"Confidence,” said Mike Schmidt after the Phils’ fifth straight come-from-be-hind victory. “It’s just a feeling of confidence that we’ll get the job done.”
Outfielder Del Unser has made six stops in his major-league career. He said, "This is a type of confidence I haven’t seen in my major-league career. It comes from the fact we are doing it, have done it and expect to do it again. We all now expect we will come through when we have to."
Keith Moreland, a rookie catcher, said, “We have our cheerleaders on the bench, guys like (John) Vukovich. When Boonie (catcher Bob Boone) went up to lead off the eighth (touching off a 4-run rally that erased a 4-2 deficit), we were all standing up screaming and hollering at the top of our lungs. The whole dugout just seemed to explode. It came alive just like it has been doing for some time now.”
Said Schmidt, "Nobody had any doubt we were gonna at least scare them to death. We knew we had the people on the bench. We knew there would be some people running around the bases before it was over.”
Green said, "I’ll tell you, this is a feelin' we’ve been hoping for and building on all year. We’ve done a lot of talking about getting the guys going on the bench. Now when someone comes up, you can see everyone else pulling for him."
It wasn’t easy getting his message across.
Reliever Tug McGraw said, “Dallas' platform of a 25-man team and unity is not in that great a favor in modern baseball. Most people don’t see it as the easiest way to go anymore. But Dallas E roved the worth of the method. He showed it isn’t outmoded. He didn’t alter his course. He stood on his conviction. How he knew he was right and we would all come around is fantastic.”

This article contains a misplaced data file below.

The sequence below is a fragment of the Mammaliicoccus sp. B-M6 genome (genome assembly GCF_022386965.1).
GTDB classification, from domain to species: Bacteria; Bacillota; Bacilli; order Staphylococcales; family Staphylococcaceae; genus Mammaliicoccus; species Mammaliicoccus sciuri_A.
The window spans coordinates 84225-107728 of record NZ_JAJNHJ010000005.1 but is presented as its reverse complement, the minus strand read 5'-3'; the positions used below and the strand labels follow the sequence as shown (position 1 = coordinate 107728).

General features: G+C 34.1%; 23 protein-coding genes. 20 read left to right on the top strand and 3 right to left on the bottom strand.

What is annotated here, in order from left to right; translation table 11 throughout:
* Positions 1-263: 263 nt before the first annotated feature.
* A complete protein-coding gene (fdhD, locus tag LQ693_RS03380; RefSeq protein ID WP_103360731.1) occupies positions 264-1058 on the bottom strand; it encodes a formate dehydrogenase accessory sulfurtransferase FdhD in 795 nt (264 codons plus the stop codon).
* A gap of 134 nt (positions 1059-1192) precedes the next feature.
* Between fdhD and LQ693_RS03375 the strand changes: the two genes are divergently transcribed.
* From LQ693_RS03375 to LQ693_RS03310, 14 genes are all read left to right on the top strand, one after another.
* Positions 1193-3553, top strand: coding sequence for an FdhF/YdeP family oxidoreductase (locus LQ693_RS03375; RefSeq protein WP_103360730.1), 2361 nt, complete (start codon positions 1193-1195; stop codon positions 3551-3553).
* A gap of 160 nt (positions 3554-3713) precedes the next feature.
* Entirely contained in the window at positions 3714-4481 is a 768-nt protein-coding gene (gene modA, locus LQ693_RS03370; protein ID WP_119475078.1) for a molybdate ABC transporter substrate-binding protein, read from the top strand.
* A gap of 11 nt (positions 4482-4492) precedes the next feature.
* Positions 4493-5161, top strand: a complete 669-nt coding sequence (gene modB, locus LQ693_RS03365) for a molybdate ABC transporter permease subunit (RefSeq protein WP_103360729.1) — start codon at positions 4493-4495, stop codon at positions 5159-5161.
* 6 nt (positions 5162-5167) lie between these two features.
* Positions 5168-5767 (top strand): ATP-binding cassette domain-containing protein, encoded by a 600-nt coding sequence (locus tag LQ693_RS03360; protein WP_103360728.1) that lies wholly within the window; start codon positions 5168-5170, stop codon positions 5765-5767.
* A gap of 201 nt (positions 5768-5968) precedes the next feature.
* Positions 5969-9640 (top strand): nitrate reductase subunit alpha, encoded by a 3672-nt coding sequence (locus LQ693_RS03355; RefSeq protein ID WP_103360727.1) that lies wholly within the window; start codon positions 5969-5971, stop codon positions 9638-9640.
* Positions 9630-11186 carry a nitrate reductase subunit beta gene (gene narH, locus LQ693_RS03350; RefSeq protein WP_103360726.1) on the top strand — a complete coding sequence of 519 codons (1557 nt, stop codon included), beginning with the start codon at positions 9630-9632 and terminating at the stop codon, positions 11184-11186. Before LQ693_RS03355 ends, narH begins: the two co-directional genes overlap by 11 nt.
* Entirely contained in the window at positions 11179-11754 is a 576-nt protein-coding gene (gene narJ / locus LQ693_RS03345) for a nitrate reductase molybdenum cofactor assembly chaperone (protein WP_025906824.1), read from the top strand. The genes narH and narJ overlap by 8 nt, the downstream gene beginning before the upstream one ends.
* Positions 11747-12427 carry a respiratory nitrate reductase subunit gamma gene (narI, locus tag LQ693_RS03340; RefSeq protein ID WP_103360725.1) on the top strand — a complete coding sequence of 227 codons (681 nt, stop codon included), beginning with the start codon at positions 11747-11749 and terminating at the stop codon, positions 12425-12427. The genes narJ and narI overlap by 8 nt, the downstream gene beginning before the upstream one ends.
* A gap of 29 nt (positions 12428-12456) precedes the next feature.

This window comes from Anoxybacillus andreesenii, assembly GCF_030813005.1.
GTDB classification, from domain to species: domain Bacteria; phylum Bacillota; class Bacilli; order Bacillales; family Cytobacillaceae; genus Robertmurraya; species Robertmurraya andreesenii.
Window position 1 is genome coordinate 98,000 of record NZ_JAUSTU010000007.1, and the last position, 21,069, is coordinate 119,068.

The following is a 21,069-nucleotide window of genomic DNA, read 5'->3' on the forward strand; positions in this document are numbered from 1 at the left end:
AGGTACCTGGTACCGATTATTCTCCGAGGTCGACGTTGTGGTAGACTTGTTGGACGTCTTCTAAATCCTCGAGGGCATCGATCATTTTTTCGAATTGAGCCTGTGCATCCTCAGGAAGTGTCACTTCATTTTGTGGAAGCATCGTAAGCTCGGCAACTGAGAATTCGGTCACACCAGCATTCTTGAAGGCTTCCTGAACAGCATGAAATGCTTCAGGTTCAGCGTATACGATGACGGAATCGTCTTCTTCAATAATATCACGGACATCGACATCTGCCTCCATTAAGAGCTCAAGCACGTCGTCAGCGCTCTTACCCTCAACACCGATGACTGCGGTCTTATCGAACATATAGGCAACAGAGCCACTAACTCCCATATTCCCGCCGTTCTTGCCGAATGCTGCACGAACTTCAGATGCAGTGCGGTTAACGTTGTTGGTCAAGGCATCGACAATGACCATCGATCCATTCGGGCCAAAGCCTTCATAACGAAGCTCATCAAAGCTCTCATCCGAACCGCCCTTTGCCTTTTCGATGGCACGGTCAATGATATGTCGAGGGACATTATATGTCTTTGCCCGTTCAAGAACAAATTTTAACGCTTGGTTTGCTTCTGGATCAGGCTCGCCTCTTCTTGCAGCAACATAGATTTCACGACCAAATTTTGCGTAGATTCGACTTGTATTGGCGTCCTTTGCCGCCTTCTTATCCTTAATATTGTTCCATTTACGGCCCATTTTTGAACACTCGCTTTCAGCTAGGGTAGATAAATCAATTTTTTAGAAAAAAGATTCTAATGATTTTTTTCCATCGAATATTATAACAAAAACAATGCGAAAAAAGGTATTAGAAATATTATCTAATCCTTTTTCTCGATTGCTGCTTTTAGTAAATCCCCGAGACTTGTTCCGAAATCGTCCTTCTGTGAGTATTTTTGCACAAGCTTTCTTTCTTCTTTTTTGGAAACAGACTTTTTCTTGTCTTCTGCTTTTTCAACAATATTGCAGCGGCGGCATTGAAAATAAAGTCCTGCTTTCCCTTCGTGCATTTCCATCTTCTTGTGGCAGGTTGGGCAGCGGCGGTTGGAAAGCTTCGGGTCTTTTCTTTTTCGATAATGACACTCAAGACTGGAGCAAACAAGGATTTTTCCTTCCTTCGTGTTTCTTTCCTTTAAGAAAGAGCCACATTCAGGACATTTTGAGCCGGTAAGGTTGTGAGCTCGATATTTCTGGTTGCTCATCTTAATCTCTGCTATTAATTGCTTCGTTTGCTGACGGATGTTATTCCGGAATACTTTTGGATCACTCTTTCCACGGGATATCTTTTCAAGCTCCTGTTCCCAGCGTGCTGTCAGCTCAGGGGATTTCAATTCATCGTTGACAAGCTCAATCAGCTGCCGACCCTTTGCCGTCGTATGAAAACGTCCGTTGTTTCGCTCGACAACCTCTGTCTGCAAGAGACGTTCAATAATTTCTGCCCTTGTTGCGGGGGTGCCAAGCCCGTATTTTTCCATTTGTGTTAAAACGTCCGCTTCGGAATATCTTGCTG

Despite the emotional high, the Phils do not believe the Series is in the bag.
"Look,” said Schmidt, “this is a great team we’re facing Amos Otis, Hal McRae, George Brett some of the others — they put on a hitting clinic out there. They all stand back off the plate, get a longer look at the ball, lay off the slider down and in. We know they’re not going to quit. They’ve come back each game, too.”
Said Green. "Houston is the team I would most compare them to. They have good pitching, a lot of team speed, they swing the bats and they come at you.
“See, we also know how they feel right now. We know the feeling of going to Montreal and having everybody say they’re going to kick you. We know how it feels to play Houston and hear how you're blowing it.”
First baseman Pete Rose said, "Going to KC up 2-0 doesn’t mean much of anything except they can't win it there. They have to come back to Philly, even if they win three straight, which I might add I don’t think they can.”
Rose also spoke of the new spirit of the Phils. More than any other man, he personifies emotionalism in baseball. “I just always try to play my game,” he said. "You hope some of it might rub off on somebody."
Said Green, “Tonight it looked like instead of a 2-0, lead we were gong to take a loss. But we geared up got some hits and got into the flow in the late innings. That’s Philly baseball, the way we’ve been doing it in September and October."
Move over Groucho! Quisenberry has arrived
By Mike DeArmond, Sports Writer